William Creasey (1717-1797) of Martham

St Mary’s Graveyard looking east with your back to the church porch. William’s grave is in the foreground.

The Creasey family was one of a group of prominent 18th/19th century families that included the Risings, Purdy and Robins who lived around the centre of the village. They were business people and land owners who were mostly related by marriage. William Creasey was a successful grocer and central figure in this group.

William was born on 21st  June 1717 at Martham as the son of Benjamin Creasey & Elizabeth, nee England. He was baptised on 9th July the same year at St Mary the Virgin, Martham. When he was 30, he married Mary Robins the daughter of Thomas Robins & Mary, nee Jeffries, on 14th March 1748 in the Cathedral Church, Norwich. They went on the have the following children who were all born in Martham:

  1. Elizabeth, who was born on 17th January 1750 and married Joseph Cookson on 20th September 1787 at Great Yarmouth. They did not have any children and she left her estate to her four nephews. She died on 4th December 1825 and is buried at St Mary the Virgin in an unknown grave.
  2. Benjamin, who was born about 1751 but died the following year. Benjamin and his sister Jemima were probably twins.
  3. Jemima, who was born about 1751 and died aged 21 on 11th September 1773.
  4. Jane was born on 13th March 1756 and married Robert Purdy on 21st October  1777 at St Peter Mancroft, Norwich. They had four children. Jane died in February 1814. Her marriage into the Purdy family joined two eminent families of the time.
  5. Diana was born on 24th January 1757. She never married and ended her days living in St Marylebone, London where she died on 10th February 1834 but she never lost her love of Martham and is buried alongside her father at St Mary the Virgin. During her lifetime she became a substantial landowner in Martham and benefactor to charities. You can read more about her by clicking on her name.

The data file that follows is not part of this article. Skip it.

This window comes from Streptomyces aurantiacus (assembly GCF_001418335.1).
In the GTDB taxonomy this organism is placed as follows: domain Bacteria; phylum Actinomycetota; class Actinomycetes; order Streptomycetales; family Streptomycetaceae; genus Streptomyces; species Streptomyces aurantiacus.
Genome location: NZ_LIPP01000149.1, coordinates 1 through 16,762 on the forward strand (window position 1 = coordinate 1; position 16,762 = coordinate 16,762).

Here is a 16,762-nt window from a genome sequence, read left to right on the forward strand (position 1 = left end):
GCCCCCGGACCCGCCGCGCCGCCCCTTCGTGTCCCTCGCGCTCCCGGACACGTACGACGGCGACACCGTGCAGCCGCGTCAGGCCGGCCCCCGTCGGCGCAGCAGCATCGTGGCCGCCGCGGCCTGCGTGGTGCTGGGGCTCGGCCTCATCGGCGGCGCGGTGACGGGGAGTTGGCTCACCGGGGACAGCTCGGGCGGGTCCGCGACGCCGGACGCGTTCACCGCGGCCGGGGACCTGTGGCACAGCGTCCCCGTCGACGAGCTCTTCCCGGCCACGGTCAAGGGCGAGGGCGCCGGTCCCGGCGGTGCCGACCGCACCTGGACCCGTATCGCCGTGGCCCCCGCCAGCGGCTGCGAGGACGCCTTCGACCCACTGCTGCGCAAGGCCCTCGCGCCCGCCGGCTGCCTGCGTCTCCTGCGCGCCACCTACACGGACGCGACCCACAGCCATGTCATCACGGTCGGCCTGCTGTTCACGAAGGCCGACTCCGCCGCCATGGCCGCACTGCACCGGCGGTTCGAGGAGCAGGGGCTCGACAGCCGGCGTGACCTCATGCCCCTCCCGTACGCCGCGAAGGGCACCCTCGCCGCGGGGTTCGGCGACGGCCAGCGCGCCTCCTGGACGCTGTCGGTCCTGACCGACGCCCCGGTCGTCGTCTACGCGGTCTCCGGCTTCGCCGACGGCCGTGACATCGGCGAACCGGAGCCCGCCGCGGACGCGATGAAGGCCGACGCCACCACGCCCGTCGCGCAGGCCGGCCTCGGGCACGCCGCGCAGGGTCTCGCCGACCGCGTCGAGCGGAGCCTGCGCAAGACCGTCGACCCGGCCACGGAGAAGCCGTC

6. Robert, who was born about 1758 and died, aged only 7, on 6th May 1765.
  7. Ann, who was born on 5th August 1761. She married John Ewing on 25th September 1786 at St Michael, Coslany, Norwich. She died on 26th April 1789 at Cringleford, Norfolk.

It appears that William’s marriage to Mary Robins was an astute move because Mary was already wealthy in her own right as both her parents had died before she married. The money in her family had come down from her grandfather Thomas. He was an extremely wealthy man having made good starting out as a lowly blacksmith but by purchasing land at both Mannington Hall and Bintree Hall, which also brought him the title of Lord of the Manor, he amassed an estate of 200 acres by the time of his death. He also owned a large Manor House in the centre of the village of Itteringham which he had had built in 1707.
In those days any money a women had at marriage became her husband’s and it is said this was the source of William’s wealth.

In addition to his good marriage William was descended from a long line of Creasey family members from Martham with his grandfather being a tailor. The family must have been reasonably well off as William was listed in the Martham Poll Book of 1734 as being entitled to vote which at that time meant he must have been a property owner and yet he was only 17 years of age.

By 1750 William was already known to be a well-off grocer and draper at Martham but the location of his shop is not certain, it may have been at Norwich House but this is only conjecture. There is an entry in a list of apprenticeships dated June 1759 that includes a William Creasey of Martham a woollen draper taking on a John Witherspoon as an apprentice. We also know that William diversified as the deeds to The Firs in Rollesby Road tell us that when he died part of his estate included six acres of land that The Firs would be built on at a later date. Part of the same six acres has since become the Playing Field.

William made a Will on 30th January 1788 in which he left his estate, firstly to his wife who only outlived him by a year, and then to his three remaining daughters. The amount in his estate is not stated but later records show that each of his daughters were quite wealthy, some part of which must have come from their father.

Willian died on 10th April 1797 in Great Yarmouth where he had retired but was buried at St Mary’s at section D, plot C1. His gravestone is shown at the top of this page.

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